Data collection

Data collection occurred between May and August 2020. We collected 62 responses from online survey. Online survey questionnaire included both closed and open-ended questions to explore experiences of accessing health care in Australia (Supplementary file 1). The average survey completion time ranged from 10 to 20 min. In addition, we conducted 14 in-depth interviews. Interviews provided participants with an opportunity to talk about the factors that impacted their experiences and enabled researchers to gain a deeper understanding of barriers to accessing health care by these population groups. An interview guide was developed to facilitate conversation using broad questions (Supplementary file 2). Interviews were scheduled at a convenient time chosen by participants and were audio recorded, de-identified and transcribed verbatim by the researchers. Interviews were held using telephone or video call options as per the preference of participants. Both survey and interviews were conducted in English.

Data analysis

Survey data was extracted in SPSS and analysed for statistical patterns, relationships, and distributions of various characteristics of closed responses. Content analysis was undertaken manually to extract key themes from open-ended responses. A thematic analysis approach was used for interview data following the six-step process to derive emerging themes from the narratives [52]: familiarizing with the data, generating initial codes, searching for themes, reviewing the themes, defining and naming themes and producing the report.


In this paper, findings gathered through online survey are presented under quantitative results whereas the themes emerged from the interviews and open-ended responses are presented under qualitative results.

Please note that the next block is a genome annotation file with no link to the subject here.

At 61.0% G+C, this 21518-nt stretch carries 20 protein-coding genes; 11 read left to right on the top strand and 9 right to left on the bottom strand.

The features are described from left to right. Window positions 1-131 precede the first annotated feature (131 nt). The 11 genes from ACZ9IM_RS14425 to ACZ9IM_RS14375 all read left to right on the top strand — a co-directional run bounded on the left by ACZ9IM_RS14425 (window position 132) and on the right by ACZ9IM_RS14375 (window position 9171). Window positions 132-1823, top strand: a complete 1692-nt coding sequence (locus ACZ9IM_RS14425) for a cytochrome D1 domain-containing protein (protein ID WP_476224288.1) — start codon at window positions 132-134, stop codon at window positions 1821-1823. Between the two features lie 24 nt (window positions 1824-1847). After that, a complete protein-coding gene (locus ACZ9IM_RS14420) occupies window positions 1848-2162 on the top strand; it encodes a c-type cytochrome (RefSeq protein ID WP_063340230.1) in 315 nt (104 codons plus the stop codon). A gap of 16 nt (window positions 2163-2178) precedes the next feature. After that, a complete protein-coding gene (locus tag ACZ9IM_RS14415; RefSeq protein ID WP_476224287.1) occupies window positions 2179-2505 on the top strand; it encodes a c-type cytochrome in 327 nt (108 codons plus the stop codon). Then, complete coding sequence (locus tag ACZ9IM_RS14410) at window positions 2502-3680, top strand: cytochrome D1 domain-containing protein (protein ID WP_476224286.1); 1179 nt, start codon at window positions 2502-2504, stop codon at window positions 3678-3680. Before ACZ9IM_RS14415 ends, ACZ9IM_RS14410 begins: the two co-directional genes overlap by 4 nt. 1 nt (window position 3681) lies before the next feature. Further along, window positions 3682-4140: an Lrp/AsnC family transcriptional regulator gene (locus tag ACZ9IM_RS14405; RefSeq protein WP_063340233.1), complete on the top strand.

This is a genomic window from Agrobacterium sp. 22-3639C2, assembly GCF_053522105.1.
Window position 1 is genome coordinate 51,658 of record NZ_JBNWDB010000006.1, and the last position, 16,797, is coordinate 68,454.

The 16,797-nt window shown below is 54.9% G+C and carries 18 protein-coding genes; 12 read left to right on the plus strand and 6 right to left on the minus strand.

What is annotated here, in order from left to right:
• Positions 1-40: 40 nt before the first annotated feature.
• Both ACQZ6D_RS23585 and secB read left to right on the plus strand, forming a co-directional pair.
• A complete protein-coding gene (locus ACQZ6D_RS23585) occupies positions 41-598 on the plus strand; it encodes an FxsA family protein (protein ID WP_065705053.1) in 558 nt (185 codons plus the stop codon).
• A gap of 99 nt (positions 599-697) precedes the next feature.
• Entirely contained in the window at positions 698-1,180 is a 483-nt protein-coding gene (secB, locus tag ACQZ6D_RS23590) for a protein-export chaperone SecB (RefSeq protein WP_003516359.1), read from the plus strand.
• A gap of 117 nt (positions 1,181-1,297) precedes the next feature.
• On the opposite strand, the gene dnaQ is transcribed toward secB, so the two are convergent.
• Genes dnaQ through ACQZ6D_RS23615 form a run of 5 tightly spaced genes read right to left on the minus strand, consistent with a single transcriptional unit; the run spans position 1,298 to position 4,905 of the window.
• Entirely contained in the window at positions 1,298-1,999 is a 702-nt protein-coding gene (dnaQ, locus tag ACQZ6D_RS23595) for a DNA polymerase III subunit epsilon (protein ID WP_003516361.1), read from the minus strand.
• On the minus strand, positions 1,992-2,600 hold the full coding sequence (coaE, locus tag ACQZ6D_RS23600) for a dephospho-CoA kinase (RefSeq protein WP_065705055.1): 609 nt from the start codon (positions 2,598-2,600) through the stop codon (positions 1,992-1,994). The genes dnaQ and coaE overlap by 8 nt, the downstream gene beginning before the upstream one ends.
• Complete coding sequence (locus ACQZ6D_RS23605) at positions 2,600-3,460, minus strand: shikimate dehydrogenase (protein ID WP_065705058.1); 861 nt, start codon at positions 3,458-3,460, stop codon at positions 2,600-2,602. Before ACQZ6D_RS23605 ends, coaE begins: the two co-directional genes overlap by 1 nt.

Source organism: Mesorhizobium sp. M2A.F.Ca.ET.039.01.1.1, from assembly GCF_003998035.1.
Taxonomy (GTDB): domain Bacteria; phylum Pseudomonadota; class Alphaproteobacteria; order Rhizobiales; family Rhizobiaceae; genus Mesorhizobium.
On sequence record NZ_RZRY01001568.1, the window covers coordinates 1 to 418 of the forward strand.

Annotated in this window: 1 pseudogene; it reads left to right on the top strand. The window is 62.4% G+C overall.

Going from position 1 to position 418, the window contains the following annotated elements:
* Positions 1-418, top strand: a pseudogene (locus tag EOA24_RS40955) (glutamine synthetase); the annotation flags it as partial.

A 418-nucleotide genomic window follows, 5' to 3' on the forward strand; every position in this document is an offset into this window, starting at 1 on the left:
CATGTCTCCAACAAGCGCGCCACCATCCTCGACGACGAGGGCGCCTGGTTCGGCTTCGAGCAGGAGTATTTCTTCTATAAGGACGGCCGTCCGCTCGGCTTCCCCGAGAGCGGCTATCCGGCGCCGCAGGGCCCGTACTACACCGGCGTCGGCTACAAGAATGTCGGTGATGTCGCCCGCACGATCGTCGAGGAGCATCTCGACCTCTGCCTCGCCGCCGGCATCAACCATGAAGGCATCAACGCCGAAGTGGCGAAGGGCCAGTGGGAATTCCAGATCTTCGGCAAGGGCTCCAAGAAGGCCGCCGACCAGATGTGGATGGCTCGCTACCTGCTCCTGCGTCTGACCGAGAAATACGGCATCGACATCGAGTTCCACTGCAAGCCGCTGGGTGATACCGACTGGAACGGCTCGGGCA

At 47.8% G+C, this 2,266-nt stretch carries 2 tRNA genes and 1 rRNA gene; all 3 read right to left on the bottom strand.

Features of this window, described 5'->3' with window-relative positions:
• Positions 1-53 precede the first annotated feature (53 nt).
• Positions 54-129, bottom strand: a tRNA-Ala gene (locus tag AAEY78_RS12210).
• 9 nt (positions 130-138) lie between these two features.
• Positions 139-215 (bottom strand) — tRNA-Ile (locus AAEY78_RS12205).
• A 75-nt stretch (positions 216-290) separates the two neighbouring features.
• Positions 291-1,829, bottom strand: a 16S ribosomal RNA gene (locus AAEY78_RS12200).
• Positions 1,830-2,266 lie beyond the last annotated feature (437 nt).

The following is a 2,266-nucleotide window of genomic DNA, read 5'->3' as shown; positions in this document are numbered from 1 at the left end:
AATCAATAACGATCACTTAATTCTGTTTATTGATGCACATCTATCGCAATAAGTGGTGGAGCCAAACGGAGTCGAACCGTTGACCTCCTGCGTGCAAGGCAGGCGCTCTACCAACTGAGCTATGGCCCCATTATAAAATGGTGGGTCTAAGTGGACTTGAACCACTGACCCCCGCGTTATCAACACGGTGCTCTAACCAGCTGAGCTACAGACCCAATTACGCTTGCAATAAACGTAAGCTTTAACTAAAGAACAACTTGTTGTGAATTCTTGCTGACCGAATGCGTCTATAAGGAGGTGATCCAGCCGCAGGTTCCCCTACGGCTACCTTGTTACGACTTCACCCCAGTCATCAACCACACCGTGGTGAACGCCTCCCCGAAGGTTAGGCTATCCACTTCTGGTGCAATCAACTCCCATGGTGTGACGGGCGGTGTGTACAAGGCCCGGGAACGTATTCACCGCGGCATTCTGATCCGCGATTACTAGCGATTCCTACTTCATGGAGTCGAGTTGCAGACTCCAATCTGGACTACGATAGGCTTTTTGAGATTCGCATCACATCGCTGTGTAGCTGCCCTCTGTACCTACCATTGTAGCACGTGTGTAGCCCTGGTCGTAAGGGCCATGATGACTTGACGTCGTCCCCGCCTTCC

Quantitative results

Characteristics of participants

Participants involved in this study represented Nepal (30.6%), India (30.6%), Sri Lanka (25.8) and Bhutan (12.9%). Among those, 60% were male and 40% were female and their age ranged from 21 to 58 years with nearly 68% aged between 21 to 30 years. Over 93% of participants had no reported chronic conditions and the remaining 7% reported having either diabetes or high cholesterol.

All participants spoke their native language at home and their length of residence in Melbourne ranged from 12 months to 11 years. In terms of education, 29.0% had completed postgraduate education, 40.3% had completed a bachelor’s degree, 22.6% had completed a diploma and 3.2% had completed a certificate level of education. Most participants originally came to Australia for further education then gradually settled there. Participant experiences gathered explored multiple barriers to accessing health services by South Asian migrants in Australia. Out of 62 responses, 80% reported the experience of communication, financial, social, and waiting time barriers while accessing services in Australia (Fig. 1).

Fig. 1
figure 1

Experiences of barriers to access health care

Experience of communication barrier related to language was significantly higher whereas cost of services created financial barrier to access care. Another significant result was experience of social barrier which relate to the experience of discrimination and stereotype attitude of staff in the health care setting. Long waiting time to access require care was frequently mentioned as a critical barrier to access care.